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Dr. Sandy Says

In the late 50's, Carl Rogers, a well-known psychologist, wrote about three essential attitudes in therapeutic listening: "empathic understanding," "unconditional positive regard," and "genuineness." This active listening approach is the centerpiece of the Stop, Look, and Listen Lovetool and has been used by therapists for years. It has been referred to as "reflective listening," "mirroring," "intentional listening," "empathic listening," among others.

Although there is much about this exercise that is not new, its importance in heart-to-heart communication merits repeating. Read them, practice them, and watch your intimacy grow from ordinary to extraordinary.


  1. Listening involves hearing. If you're thinking about what you're going to say next, you're not hearing your partner and you're not listening.
  2. Communication must be from the personal "I" perspective. If you begin sentences with "you always" or "you never" it encourages a defensive or reactive response.
  3. Sex is a way of communicating with each other. People who listen empathetically to their partners, and give clear messages to their partners are on their way to becoming great lovers.
  4. There are no right or wrong feelings. If one of you laughs during a particular movie and the other doesn't, who was "right?" You've probably heard someone say, "Why are you laughing. It's not funny." Feelings vary and reflect your personal reality. Each reality must be respected. When you deny another's feelings, it's natural for them to feel slighted and unimportant.

Stop, Look, and Listen... How to begin:

1. The first thing to do when you're involved in a reactive battle is to Stop. This is by far the hardest of all three steps. Each person wants to get his point across and stopping is a challenge.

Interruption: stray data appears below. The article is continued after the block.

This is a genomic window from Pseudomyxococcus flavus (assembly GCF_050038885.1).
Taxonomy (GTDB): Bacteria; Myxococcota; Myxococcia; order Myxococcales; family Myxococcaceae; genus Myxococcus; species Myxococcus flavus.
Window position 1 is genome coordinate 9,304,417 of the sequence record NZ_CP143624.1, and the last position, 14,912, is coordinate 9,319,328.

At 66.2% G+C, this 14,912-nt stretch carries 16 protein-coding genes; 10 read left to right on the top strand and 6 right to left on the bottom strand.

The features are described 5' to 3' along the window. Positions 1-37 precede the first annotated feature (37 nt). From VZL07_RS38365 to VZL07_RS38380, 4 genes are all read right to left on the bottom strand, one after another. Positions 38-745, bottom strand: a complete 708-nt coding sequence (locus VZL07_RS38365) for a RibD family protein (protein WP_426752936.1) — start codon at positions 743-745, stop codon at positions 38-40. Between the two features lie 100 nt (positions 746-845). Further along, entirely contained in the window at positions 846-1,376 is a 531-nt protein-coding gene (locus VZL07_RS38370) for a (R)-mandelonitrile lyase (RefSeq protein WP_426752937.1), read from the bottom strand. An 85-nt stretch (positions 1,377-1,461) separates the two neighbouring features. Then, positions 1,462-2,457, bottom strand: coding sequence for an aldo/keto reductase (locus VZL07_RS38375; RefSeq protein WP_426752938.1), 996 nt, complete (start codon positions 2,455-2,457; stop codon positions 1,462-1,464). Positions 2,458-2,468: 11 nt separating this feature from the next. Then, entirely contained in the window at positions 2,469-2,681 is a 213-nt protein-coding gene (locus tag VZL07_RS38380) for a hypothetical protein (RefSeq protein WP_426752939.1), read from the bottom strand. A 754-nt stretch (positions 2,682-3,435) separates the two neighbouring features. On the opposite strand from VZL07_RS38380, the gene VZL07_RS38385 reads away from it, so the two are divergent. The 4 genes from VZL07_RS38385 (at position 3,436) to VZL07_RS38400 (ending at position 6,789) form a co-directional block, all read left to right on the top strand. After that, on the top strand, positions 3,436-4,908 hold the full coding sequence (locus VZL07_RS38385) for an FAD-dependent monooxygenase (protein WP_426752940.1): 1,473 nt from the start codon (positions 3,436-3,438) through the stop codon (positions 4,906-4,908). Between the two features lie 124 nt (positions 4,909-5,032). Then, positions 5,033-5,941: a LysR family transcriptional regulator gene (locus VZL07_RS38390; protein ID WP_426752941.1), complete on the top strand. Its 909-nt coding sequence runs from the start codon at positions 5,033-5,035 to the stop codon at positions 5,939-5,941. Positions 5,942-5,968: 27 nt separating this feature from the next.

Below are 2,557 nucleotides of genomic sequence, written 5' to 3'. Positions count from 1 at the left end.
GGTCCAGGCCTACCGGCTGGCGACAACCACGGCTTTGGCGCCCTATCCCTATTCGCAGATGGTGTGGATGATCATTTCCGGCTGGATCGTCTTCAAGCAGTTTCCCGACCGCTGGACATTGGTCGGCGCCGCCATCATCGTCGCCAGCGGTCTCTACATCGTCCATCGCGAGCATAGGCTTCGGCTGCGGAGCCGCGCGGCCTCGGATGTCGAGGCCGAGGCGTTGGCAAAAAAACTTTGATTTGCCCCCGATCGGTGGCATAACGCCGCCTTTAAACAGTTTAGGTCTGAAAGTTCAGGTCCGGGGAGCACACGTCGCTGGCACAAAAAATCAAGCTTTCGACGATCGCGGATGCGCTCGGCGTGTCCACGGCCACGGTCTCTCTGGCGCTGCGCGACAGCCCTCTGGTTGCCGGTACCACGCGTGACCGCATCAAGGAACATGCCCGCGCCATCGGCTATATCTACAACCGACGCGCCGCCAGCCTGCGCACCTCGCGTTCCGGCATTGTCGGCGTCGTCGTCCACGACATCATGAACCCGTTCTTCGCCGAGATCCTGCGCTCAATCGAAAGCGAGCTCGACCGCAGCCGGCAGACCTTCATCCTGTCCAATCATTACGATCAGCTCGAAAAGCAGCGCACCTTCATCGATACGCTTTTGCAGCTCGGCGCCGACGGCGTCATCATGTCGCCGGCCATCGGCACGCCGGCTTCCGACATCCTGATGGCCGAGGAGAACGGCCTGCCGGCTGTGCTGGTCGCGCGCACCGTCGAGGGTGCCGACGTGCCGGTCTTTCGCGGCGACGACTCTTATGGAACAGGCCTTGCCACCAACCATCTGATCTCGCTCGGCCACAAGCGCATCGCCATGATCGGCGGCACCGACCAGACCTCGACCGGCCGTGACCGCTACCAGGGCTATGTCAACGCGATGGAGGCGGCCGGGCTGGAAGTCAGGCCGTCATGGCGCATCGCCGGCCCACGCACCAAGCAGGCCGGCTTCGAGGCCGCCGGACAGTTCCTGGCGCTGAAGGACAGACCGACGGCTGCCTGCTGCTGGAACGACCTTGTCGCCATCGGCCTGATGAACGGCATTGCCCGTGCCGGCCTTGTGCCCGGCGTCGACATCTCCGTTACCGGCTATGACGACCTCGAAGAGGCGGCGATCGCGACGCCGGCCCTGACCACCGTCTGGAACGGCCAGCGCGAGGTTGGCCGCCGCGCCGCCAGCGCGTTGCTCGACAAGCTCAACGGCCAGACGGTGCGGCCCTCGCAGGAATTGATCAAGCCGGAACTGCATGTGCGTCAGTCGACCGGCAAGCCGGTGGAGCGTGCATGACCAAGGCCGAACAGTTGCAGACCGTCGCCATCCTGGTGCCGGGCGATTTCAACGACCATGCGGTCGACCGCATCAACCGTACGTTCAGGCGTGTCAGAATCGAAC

2. Then one of you starts as the sharer while the other is the listener. Look at your partner. (Don't do this in the car. The car is a terrible place for intimate dialogues. People incorrectly assume they have several hours of time in a car and can use it productively. It rarely works to build intimacy. The reason for this is you can't look at each other. You also can't have intimate conversations when one person is looking at the television. Shut off the television. Unplug the telephone or turn on your answering machine. Pull up a couple of chairs and look at each other.)

3. Focus on one subject. If you let one topic snowball into another, the exercise won't work.

4. The next step is to Listen. This means to listen to the actual words and to your partner's feelings. Not what you think the other person is saying or feeling. Listen to the meaning of the words from their perspective. Try to put yourself in your partner's position as you listen. This is called enabling empathy and it's easier said than done, I assure you. It's very hard to listen to someone telling you something you'd rather not hear about yourself and to do so empathetically! The natural tendency is to interrupt, defend, explain, or protect yourself in some way. But when you deflect the message, you dilute the intimacy. Instead of thinking about your reply, say things like, "tell me more," "is there more," or "I'd like to hear more about that." Listen attentively until your partner is done.

5. Repeat what you believe you heard and how you think they feel. Ask if you're correct and listen if you're not. When the sharer is done, thank the listener for listening. The listener also thanks the sharer for sharing. This is not an easy process. It takes effort on both sides and deserves an appreciative comment. Saying thank you is an important part of the intimacy building process.

(Excerpted from Dr. Scantling's Extraordinary Sex Now: A Couple's Guide to Intimacy, Doubleday, 1998)

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